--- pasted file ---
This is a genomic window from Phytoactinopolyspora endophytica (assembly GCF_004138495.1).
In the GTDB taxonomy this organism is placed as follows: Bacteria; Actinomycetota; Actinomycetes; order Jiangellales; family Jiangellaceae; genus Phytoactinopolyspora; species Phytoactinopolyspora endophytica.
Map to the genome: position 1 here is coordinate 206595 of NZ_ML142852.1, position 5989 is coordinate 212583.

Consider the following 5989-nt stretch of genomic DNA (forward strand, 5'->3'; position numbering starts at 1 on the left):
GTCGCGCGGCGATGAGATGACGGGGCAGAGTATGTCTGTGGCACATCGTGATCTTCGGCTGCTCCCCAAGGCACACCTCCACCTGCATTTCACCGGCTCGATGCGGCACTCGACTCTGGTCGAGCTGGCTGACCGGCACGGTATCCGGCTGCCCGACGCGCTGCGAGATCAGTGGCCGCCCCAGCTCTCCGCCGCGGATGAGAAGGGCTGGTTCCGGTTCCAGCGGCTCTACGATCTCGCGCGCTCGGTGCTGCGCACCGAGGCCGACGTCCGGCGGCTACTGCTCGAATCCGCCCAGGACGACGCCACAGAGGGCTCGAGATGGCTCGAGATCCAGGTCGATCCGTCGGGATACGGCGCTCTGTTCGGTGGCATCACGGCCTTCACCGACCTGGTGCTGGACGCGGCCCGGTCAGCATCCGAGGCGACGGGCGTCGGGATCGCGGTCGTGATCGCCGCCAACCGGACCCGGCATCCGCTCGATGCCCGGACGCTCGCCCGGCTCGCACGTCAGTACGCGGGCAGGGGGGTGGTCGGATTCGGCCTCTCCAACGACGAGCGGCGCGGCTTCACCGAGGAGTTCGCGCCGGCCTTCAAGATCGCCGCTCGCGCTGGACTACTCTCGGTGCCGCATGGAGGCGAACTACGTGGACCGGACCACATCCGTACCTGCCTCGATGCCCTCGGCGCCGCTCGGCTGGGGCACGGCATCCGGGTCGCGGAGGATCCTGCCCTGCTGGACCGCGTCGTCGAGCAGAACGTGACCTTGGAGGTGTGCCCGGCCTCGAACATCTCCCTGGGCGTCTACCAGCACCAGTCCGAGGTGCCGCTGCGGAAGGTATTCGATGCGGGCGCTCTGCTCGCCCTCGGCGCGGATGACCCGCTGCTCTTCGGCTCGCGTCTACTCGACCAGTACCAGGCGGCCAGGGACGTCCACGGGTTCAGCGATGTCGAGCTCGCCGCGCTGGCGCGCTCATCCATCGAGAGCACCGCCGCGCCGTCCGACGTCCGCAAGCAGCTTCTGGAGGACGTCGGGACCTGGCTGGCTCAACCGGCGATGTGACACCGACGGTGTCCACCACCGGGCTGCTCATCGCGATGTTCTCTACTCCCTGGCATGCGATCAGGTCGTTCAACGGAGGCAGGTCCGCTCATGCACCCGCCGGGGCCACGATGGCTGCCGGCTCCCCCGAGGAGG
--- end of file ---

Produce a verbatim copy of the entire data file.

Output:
This is a genomic window from Phytoactinopolyspora endophytica (assembly GCF_004138495.1).
In the GTDB taxonomy this organism is placed as follows: Bacteria; Actinomycetota; Actinomycetes; order Jiangellales; family Jiangellaceae; genus Phytoactinopolyspora; species Phytoactinopolyspora endophytica.
Map to the genome: position 1 here is coordinate 206595 of NZ_ML142852.1, position 5989 is coordinate 212583.

Consider the following 5989-nt stretch of genomic DNA (forward strand, 5'->3'; position numbering starts at 1 on the left):
GTCGCGCGGCGATGAGATGACGGGGCAGAGTATGTCTGTGGCACATCGTGATCTTCGGCTGCTCCCCAAGGCACACCTCCACCTGCATTTCACCGGCTCGATGCGGCACTCGACTCTGGTCGAGCTGGCTGACCGGCACGGTATCCGGCTGCCCGACGCGCTGCGAGATCAGTGGCCGCCCCAGCTCTCCGCCGCGGATGAGAAGGGCTGGTTCCGGTTCCAGCGGCTCTACGATCTCGCGCGCTCGGTGCTGCGCACCGAGGCCGACGTCCGGCGGCTACTGCTCGAATCCGCCCAGGACGACGCCACAGAGGGCTCGAGATGGCTCGAGATCCAGGTCGATCCGTCGGGATACGGCGCTCTGTTCGGTGGCATCACGGCCTTCACCGACCTGGTGCTGGACGCGGCCCGGTCAGCATCCGAGGCGACGGGCGTCGGGATCGCGGTCGTGATCGCCGCCAACCGGACCCGGCATCCGCTCGATGCCCGGACGCTCGCCCGGCTCGCACGTCAGTACGCGGGCAGGGGGGTGGTCGGATTCGGCCTCTCCAACGACGAGCGGCGCGGCTTCACCGAGGAGTTCGCGCCGGCCTTCAAGATCGCCGCTCGCGCTGGACTACTCTCGGTGCCGCATGGAGGCGAACTACGTGGACCGGACCACATCCGTACCTGCCTCGATGCCCTCGGCGCCGCTCGGCTGGGGCACGGCATCCGGGTCGCGGAGGATCCTGCCCTGCTGGACCGCGTCGTCGAGCAGAACGTGACCTTGGAGGTGTGCCCGGCCTCGAACATCTCCCTGGGCGTCTACCAGCACCAGTCCGAGGTGCCGCTGCGGAAGGTATTCGATGCGGGCGCTCTGCTCGCCCTCGGCGCGGATGACCCGCTGCTCTTCGGCTCGCGTCTACTCGACCAGTACCAGGCGGCCAGGGACGTCCACGGGTTCAGCGATGTCGAGCTCGCCGCGCTGGCGCGCTCATCCATCGAGAGCACCGCCGCGCCGTCCGACGTCCGCAAGCAGCTTCTGGAGGACGTCGGGACCTGGCTGGCTCAACCGGCGATGTGACACCGACGGTGTCCACCACCGGGCTGCTCATCGCGATGTTCTCTACTCCCTGGCATGCGATCAGGTCGTTCAACGGAGGCAGGTCCGCTCATGCACCCGCCGGGGCCACGATGGCTGCCGGCTCCCCCGAGGAGG